And below is some more info the first new Reading the World event, coming up very soon on Monday, March 22. Click to enlarge:
MARCH 22, 2010
Hawkins-Carlson Room (in Rush Rhees Library)
University of Rochester
(free and open to the public)
Sponsored by the Friends of the University of Rochester Libraries
Open Letter editor E.J. Van Lanen will discuss the difficulties, joys, and controversies of re-translating Ilf and Petrov’s The Golden Calf, a revered Russian comedic classic, with the novel’s translators, and Rush Rhees Librarians, Konstantin Gurevich and Helen Anderson
Teaming up with two petty criminals and a hopelessly naïve driver, Ostap Bender leads his merry band of mischief makers on a raucously hilarious jaunt across the “wild west” of the early Soviet Union in pursuit of a secret fortune. One of the true classics of Russian literature, this new translation of Ilf and Petrov’s The Golden Calf—the first complete translation of the novel—restores the absurd, manic energy of the original and reaffirms the judgment of the Soviet censors, who said: “You have a very nice hero, Ostap Bender. But really, he’s just a son of a bitch.”
(This event is hosted by Open Letter and University of Rochester Arts & Sciences. It is supported in part by the National Endowment for the Arts and the New York State Council on the Arts.)
Pedro Zarraluki’s The History of Silence (trans. Nick Caistor and Lorenza García) begins with the narrator and his wife, Irene, setting out to write a book about silence, itself called The History of Silence: “This is the story of how. . .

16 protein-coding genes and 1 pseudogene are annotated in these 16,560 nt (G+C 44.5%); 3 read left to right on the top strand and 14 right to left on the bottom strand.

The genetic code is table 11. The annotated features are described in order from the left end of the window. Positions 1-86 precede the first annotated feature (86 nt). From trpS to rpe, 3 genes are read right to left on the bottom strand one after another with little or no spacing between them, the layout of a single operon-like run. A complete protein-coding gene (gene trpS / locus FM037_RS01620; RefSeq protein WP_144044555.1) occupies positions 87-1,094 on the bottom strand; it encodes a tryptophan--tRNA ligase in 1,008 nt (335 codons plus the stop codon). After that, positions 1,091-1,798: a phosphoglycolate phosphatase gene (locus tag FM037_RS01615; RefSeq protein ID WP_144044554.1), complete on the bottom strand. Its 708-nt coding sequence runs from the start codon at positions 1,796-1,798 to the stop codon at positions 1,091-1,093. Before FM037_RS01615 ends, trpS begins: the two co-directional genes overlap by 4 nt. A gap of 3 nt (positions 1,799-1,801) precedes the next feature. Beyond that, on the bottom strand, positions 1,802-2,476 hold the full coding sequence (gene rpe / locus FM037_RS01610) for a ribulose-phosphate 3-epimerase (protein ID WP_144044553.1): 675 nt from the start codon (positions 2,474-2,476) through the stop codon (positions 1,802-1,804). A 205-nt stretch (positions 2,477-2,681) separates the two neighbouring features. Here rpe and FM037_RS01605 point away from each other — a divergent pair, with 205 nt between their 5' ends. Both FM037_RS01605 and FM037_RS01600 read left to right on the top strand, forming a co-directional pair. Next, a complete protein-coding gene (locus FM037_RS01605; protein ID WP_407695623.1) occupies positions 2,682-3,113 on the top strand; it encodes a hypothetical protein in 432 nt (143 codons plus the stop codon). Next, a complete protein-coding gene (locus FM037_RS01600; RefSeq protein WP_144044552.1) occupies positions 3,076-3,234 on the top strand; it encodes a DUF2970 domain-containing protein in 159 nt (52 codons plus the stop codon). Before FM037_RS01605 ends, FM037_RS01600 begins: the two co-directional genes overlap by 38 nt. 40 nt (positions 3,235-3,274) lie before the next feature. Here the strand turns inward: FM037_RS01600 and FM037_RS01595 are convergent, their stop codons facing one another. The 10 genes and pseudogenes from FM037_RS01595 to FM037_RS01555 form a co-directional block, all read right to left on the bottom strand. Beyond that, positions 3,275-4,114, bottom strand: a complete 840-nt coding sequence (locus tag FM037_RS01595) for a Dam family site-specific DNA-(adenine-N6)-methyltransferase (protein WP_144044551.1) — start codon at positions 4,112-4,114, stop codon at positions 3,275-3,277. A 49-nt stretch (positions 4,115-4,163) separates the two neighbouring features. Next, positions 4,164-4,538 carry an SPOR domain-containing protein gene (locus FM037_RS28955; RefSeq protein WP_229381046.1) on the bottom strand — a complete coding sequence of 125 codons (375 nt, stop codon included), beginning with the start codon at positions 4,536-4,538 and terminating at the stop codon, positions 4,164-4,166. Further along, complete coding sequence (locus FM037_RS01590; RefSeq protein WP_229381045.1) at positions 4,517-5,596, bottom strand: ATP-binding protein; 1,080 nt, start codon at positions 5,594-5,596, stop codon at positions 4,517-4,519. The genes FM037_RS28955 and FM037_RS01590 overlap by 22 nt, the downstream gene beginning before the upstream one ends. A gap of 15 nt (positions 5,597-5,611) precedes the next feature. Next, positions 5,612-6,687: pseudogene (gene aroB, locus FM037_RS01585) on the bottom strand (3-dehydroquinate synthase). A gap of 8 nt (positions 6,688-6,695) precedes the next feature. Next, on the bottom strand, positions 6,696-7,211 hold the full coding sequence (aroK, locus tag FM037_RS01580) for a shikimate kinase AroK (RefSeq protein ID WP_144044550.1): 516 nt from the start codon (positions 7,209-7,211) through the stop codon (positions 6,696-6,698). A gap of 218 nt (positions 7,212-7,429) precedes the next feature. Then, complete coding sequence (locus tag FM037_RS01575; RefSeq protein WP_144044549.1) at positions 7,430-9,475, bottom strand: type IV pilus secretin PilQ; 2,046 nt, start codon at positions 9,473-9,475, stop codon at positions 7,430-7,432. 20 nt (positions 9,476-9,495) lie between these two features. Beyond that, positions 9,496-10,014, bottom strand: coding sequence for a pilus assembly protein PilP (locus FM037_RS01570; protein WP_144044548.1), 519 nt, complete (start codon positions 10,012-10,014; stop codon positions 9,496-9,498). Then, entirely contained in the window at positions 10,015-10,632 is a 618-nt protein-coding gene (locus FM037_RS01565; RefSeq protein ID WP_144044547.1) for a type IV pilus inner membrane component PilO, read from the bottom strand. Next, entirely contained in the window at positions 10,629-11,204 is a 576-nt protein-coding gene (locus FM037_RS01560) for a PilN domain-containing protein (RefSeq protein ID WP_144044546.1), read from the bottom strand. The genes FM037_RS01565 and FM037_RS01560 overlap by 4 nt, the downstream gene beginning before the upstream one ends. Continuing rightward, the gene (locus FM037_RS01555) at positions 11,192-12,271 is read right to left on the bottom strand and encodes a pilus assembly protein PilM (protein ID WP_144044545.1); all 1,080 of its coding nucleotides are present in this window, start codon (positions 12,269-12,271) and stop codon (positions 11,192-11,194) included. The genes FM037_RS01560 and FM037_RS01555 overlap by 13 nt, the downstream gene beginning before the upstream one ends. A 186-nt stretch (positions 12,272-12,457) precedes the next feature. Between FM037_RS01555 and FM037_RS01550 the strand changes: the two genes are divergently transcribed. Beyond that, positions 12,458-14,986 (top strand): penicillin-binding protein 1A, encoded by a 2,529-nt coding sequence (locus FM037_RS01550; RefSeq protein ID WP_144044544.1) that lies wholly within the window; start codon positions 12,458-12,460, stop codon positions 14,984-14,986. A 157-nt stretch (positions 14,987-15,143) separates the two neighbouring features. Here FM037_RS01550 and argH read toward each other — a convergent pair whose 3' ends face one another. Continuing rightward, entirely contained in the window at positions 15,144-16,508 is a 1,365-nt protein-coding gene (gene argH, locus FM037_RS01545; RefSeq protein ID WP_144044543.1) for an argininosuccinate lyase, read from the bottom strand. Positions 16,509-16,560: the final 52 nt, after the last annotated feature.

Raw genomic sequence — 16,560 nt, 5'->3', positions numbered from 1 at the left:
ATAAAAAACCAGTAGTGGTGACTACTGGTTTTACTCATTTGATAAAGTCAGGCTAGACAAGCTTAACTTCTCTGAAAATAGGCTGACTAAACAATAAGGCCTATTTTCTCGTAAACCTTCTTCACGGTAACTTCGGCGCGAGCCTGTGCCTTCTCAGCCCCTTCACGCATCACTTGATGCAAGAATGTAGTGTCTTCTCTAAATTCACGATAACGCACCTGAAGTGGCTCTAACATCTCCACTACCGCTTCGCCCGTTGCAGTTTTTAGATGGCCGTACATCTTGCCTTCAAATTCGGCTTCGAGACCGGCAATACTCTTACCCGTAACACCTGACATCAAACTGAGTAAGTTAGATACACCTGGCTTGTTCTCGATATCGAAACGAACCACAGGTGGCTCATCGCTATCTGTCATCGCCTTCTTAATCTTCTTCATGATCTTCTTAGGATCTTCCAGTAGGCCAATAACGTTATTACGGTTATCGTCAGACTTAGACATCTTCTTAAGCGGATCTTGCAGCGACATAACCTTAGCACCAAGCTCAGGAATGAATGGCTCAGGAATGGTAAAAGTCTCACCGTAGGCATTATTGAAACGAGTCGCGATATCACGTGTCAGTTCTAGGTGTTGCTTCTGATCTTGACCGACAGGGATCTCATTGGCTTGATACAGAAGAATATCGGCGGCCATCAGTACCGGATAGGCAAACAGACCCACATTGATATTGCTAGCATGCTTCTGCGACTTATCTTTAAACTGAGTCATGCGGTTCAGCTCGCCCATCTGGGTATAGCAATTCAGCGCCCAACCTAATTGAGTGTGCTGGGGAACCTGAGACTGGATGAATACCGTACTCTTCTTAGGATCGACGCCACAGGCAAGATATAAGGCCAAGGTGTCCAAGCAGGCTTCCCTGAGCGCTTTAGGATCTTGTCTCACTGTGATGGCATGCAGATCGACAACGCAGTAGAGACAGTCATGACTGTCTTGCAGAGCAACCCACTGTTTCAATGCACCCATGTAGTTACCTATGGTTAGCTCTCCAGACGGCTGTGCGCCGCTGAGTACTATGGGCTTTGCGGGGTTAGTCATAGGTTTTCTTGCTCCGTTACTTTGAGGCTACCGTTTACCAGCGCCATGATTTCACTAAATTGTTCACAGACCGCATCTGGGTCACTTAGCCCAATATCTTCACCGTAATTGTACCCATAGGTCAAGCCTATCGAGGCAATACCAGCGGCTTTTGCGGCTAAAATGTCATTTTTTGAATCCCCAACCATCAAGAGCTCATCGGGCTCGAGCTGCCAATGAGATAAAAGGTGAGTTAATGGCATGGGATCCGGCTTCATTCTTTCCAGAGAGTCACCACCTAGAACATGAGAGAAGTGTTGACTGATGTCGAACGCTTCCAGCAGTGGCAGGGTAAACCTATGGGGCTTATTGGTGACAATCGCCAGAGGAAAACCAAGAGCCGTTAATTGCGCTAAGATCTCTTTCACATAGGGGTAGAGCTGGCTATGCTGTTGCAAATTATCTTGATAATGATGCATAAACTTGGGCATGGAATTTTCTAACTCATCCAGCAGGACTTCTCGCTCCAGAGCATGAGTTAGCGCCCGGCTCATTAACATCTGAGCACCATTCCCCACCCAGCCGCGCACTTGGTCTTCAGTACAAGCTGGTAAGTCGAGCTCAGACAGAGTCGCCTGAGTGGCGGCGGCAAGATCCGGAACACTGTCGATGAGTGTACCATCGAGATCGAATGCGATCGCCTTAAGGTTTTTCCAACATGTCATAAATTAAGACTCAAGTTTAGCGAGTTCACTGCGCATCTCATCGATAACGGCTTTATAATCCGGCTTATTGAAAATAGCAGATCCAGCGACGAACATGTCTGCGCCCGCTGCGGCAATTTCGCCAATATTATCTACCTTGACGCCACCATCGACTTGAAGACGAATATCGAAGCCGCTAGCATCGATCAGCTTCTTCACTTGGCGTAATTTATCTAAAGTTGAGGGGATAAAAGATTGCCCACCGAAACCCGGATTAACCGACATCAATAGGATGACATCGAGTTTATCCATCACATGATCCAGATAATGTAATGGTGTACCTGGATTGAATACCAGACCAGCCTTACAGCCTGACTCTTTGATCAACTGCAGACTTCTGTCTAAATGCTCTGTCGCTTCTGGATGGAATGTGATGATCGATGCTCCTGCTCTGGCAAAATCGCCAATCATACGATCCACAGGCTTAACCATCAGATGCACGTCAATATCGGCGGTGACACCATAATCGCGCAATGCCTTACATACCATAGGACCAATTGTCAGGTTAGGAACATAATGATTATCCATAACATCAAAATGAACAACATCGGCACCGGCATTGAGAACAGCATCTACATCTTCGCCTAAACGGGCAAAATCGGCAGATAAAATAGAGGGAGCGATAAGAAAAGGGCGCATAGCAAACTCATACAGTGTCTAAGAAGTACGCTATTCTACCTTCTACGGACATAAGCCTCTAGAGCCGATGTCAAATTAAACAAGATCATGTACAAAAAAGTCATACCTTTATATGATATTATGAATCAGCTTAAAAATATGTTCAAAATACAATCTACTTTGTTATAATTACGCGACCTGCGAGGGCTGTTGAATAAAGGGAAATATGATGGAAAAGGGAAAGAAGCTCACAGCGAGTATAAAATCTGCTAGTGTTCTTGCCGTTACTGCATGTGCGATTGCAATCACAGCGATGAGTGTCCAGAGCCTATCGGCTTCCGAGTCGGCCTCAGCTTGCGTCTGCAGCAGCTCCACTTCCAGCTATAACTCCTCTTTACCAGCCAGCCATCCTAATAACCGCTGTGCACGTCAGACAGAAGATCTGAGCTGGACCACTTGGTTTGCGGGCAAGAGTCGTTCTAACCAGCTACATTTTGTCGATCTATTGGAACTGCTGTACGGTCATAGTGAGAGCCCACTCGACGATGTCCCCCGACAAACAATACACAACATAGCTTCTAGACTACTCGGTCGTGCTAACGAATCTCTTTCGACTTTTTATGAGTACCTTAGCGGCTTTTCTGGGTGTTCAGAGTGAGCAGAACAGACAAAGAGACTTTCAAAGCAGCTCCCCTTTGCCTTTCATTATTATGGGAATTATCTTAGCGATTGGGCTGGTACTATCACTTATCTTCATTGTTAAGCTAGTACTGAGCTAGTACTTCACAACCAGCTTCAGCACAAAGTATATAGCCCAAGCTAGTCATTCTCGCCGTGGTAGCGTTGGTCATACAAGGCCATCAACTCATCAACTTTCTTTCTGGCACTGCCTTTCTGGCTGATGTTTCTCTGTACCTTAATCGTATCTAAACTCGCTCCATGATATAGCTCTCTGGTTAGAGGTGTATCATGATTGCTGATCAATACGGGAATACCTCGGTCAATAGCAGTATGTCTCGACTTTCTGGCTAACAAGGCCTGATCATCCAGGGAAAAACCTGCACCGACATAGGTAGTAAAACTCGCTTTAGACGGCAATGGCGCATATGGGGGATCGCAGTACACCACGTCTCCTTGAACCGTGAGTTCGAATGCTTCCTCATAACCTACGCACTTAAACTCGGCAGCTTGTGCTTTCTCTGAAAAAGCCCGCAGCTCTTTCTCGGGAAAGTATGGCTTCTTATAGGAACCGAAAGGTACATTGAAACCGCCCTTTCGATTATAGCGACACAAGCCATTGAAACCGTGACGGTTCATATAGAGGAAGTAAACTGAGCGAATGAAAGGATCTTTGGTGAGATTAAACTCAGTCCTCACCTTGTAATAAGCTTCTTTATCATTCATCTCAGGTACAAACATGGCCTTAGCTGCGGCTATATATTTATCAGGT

There are plenty of reasons you can fail to find the rhythm of a book. Sometimes it’s a matter of discarding initial assumptions or impressions, sometimes of resetting oneself. Zigmunds Skujiņš’s Flesh-Coloured Dominoes was a defining experience in the necessity. . .
In a culture that privileges prose, reviewing poetry is fairly pointless. And I’ve long since stopped caring about what the world reads and dropped the crusade to get Americans to read more poems. Part of the fault, as I’ve suggested. . .
I would like to pose the argument that it is rare for one to ever come across a truly passive protagonist in a novel. The protagonist (perhaps) of Three Light-Years, Claudio Viberti, is just that—a shy internist who lives in. . .
The last five days of the eleventh-century Icelandic politician, writer of sagas, and famous murder victim Snorri Sturleleson (the Norwegian spelling, Snorre, is preserved in the book) make up Thorvald Steen’s most recently translated historical fiction, The Little Horse. Murdered. . .
We all know Paris, or at least we think we know it. The Eiffel Tower. The Latin Quarter. The Champs-Élysées. The touristy stuff. In Dominique Fabre’s novel, Guys Like Me, we’re shown a different side of Paris: a gray, decaying. . .
One hundred pages into Birth of a Bridge, the prize-winning novel from French writer Maylis de Kerangal, the narrator describes how starting in November, birds come to nest in the wetlands of the fictional city of Coca, California, for three. . .
At 30, the Mexican writer Valeria Luiselli is already gathering her rosebuds. Faces in the Crowd, her poised debut novel, was published by Coffee House Press, along with her Brodsky-infused essay collection, Sidewalks. The essays stand as a theoretical map. . .
Fantomas Versus the Multinational Vampires: An Attainable Utopia (narrated by Julio Cortázar) is, not disappointingly, as wild a book as its title suggests. It is a half-novella half-graphic novel story about . . . what, exactly? A European tribunal, Latin. . .
Marie NDiaye has created a tiny, psychological masterpiece with her Self-Portrait in Green. In it she explores how our private fears and insecurities can distort what we believe to be real and can cause us to sabotage our intimate relationships.. . .